Monday, June 13, 2016

Temple of Soul's Retreat

Originally posted on:  July 19, 2015
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Living in China the past few weeks has allowed me to see how very similar people around the world are.  It has also allowed me to greatly respect the differences we share.  Buddhism is the central religion in China and the devotion that is shown is inspiring.  This past week some colleagues and I were fortunate enough to visit one of the largest Buddhist temples in China, the Linjing Temple – which translates to the Temple of Soul’s Retreat.  It has been around since 300AD and is still going strong as an active monastery.  There is a wonderful story that dates back to the Eastern Jin Dynasty where a man, traveling through the forests of China came upon this area and was amazed by the natural beauty he saw.   He felt it must be the location of the immortals and began construction of the temple immediately.
Leading up to the temple was the most intricate and beautiful carvings in and around a small grotto. They date back to the 10th century, during the Song Dynasty.

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The Happy Buddha below is one of the more famous sculptures in this particular grotto.  His relaxed pose and beaming smile evoke happiness in everyone who sees him.
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Upon entering the temple the smell of incense wafted through the air.  Each person who enters  is given three sticks of incense to burn as an offering during their visit.  We deposited our sticks in three different locations.
The first building we entered was the Hall of Medicine.  This is the hall where the monks gather to study traditional Buddhist medical practices.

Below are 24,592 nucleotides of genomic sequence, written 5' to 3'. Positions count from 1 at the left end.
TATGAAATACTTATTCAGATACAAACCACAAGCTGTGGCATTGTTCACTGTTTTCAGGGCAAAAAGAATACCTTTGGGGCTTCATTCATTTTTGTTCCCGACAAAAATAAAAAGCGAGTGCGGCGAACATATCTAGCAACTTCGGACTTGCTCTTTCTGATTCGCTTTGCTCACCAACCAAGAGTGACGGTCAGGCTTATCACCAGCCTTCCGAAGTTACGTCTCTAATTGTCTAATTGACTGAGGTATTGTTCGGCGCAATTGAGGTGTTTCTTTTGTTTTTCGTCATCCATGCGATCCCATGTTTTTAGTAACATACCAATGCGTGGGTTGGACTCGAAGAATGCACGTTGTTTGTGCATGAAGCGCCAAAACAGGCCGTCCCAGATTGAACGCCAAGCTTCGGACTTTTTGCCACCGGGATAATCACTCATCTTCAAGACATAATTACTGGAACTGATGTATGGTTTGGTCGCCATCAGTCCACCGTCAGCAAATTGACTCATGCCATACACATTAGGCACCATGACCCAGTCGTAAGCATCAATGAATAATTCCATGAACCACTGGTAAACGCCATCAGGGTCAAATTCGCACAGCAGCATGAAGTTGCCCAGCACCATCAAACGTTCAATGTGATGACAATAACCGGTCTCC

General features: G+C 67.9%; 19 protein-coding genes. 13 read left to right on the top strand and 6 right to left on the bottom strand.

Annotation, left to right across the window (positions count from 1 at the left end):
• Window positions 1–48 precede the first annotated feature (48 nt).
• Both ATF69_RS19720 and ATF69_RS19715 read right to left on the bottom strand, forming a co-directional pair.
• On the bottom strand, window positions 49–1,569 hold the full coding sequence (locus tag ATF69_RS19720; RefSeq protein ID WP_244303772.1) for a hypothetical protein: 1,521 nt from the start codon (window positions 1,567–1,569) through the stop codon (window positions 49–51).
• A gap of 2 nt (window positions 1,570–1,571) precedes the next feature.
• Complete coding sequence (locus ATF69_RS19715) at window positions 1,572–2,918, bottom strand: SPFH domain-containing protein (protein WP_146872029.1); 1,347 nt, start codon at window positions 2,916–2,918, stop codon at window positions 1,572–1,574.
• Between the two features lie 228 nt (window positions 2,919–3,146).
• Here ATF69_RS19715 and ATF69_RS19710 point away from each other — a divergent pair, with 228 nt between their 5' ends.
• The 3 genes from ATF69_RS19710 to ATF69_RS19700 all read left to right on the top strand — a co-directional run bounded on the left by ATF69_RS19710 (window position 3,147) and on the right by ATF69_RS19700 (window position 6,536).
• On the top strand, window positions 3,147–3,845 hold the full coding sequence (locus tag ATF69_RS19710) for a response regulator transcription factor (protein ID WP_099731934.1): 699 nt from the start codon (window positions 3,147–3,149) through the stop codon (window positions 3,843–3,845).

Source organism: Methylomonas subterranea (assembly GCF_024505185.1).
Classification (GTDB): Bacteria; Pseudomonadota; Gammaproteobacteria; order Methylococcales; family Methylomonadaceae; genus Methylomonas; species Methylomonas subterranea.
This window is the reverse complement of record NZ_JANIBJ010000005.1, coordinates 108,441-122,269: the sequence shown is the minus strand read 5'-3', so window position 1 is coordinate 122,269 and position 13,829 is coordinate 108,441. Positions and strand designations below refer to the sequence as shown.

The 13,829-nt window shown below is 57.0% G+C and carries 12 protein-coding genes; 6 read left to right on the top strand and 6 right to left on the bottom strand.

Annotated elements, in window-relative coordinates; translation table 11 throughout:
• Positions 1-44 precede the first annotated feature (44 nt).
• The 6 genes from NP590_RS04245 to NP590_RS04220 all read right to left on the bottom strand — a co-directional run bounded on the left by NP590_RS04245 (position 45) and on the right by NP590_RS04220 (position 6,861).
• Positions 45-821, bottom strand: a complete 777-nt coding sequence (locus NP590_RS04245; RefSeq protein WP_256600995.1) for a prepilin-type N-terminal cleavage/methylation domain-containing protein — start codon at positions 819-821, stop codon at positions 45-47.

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My breath was absolutely taken away as I entered the building.  As you enter your eyes are drawn to the large, two story high statue in the center.  This particular Buddha is known as the Medicine Buddha as he has vowed to help the sick obtain enlightenment.  Check out the photo below, which really does not do the experience justice.
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Our next stop was the main hall of the temple.  In this temple resides the largest wooden indoor statue in the country.  The grand Buddha is easily 4-5 stories high and is surrounded by 20 large heavenly guardian statues for protection.  It was a remarkable work of art and religion and something I will never forget.
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Our final stop in the temple was to see yet another happy Buddha, this one golden.  He was placed at the main entrance to the temple, which was currently closed to do renovations.  His face showed pure happiness and was nothing short of inspiring.
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Visiting the Lingyin Temple was yet another bucket list check off.  I really need to create an actual bucket list with everything I am accomplishing on this trip!
Perhaps the most bizarre moment of this day, however, came later as we sought shelter in a nearby KFC (yes, KFC…) to wait out a rainstorm.  We entered the fully packed restaurant and began ordering.  Before we knew it, we were being bombarded by Chinese tourists who wanted their photo taken with us, particularly our friend Katie, who was wearing a cowboy hat.  It was the most surreal experience of my life.  I felt like a movie star being bombarded by paparazzi.  About 20 photos later, we were left to enjoy our Western fast food in peace.  What a day…

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